Your Practical Guide to WordPress 5.0 – 5.0.2

On December 6, 2018, WordPress officially released it’s 5.0 update with the new Gutenberg block editor. Many of you who maintain your own websites may find that the update is not as straight-forward as previous ones. It will probably require more than a quick click of the “update” button.

And then once the updates are made, there are still some hurdles to overcome. For instance, the new Gutenberg block editor may seem foreign and intimidating.

The Pros of Gutenberg

If you’ve already made the switch to Elementor or another Visual Composer, then the new editor won’t seem strange to you. For those who use the standard WordPress editor, you are used to inputting content using an interface that looks like Word or Google Docs. Gutenberg looks (and acts) nothing like the classic interface. Instead, the new editor makes use of content blocks, arranged visually rather than using shortcodes or HTML.

For the non-programmer, this is good news. You will be able to insert columns, social media feeds, formatting, and even microdata WITHOUT having to know how to code. The result should be visually appealing pages and better SEO, which should mean better ranking and higher conversions.

You will even be able to save the blocks and use them as templates across the website. This can save time and make it easier to maintain a consistent look for your brand.

Click here to learn more about using Gutenberg.

Tips for Updating to WordPress 5.0

If you have not made the switch to WordPress 5.0, then here are a few practical things you need to know before you do. Most of our clients’ websites needed additional updates and adjustments after we updated them to WordPress 5.0. If you are updating WordPress on your own, you may find this information useful.

  • WooCommerce sites have issues with 5.0. You need to make sure you have updated to the newest version 5.0.2 which addresses the “missing” orders on the “view all orders” screen.
  • If you use a visual composer such as Elementor, then you need to install the Classic Editor plugin and make it the default editor. This will keep WordPress from migrating your pages and posts from Elementor to Gutenberg. The Classic Editor will have WordPress support until 2022.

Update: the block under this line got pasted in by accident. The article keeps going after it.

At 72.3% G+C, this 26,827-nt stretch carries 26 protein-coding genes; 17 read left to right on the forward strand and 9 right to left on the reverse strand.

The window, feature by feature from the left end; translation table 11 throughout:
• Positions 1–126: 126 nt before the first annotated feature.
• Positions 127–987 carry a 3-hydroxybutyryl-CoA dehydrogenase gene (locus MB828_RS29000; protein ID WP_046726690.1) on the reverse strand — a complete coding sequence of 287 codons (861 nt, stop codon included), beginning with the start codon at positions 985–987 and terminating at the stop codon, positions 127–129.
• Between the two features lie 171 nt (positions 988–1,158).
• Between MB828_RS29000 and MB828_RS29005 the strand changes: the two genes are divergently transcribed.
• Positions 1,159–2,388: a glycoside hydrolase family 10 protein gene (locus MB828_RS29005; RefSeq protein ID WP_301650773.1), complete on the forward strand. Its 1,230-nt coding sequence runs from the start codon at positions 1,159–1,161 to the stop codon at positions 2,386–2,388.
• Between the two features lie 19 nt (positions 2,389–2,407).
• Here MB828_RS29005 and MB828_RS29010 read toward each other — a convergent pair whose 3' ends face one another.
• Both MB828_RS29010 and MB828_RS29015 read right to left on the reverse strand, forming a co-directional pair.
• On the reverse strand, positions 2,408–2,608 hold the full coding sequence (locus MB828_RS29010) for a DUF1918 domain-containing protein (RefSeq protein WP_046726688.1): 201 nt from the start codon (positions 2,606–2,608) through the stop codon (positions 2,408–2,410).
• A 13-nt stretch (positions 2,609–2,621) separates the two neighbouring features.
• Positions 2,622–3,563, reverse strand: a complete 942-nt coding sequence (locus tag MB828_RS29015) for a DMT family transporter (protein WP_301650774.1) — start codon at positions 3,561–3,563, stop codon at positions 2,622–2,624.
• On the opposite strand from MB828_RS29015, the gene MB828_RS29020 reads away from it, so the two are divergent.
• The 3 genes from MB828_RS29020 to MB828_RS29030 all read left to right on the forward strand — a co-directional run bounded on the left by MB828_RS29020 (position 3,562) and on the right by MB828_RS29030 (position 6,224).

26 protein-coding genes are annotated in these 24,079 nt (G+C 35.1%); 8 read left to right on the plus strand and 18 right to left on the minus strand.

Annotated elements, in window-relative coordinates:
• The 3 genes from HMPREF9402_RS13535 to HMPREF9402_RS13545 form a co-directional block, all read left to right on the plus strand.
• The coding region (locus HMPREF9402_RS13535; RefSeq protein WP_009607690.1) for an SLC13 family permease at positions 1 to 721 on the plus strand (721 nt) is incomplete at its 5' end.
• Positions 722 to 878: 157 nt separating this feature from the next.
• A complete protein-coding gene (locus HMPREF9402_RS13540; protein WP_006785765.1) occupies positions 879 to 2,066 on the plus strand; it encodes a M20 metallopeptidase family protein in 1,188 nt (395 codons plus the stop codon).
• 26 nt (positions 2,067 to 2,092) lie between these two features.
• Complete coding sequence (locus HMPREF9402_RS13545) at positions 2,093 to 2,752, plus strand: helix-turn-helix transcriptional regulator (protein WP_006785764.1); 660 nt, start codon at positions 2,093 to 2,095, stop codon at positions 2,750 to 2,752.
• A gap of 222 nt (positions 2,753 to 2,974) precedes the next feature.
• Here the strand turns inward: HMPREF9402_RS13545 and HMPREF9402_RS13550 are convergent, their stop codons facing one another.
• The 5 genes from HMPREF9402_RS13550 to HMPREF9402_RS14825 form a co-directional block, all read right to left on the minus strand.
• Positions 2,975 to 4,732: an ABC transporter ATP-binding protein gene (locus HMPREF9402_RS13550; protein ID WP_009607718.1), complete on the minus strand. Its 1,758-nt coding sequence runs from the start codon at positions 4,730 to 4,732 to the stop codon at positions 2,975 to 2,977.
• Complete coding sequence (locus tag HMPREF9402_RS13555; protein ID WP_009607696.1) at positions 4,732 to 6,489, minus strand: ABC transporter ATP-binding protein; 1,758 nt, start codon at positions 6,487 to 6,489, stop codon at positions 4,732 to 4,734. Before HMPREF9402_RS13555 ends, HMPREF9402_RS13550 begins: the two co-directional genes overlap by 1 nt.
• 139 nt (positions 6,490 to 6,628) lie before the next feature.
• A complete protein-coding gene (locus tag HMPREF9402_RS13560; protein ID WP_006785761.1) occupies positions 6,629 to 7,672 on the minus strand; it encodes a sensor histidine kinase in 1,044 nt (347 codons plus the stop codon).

• You must check all installed plugins to make sure that they are updated and that the updates are compatible with your WordPress version. Most are compatible with 5.0 but not necessarily 5.0.1 or 5.0.2. This can cause headaches for WooCommerce sites which must have 5.0.2 installed.
  • The premium plugins on your site may not be eligible for automatic updates. You may need to renew your license in order to make it compatible with the new WordPress releases.
  • Some plugins will have to be replaced with others. This may mean redesigning a landing page or other parts of your website (such as contact forms).
  • If you are using an older PHP version, you may find that you need to update to a newer one for optimal performance. Coincidentally, PHP 7.3 was also released on December 6 and WordPress 5.0 contains compatibility fixes for the new PHP version.
  • Even after installing the Classic Editor, you may find that Elementor or other Visual Editors “look” different. In order to integrate their toolbars with the new WordPress layout, many of them had to rearrange their drag and drop menu. You may need to relearn where things are located.

For more information regarding the WordPress 5.0 update, contact Effect Web Agency. We can explain your options and help you make the switch so that you don’t have to worry about website issues.

About Effect Web Agency

We are an Indiana-based website development firm specializing in effective design, audience attraction, and site conversion, Effect Web Agency has been trusted to design sites both large and small for more than 15 years. Effect’s team takes pride in the trust customers place in them to help make more profitable websites.










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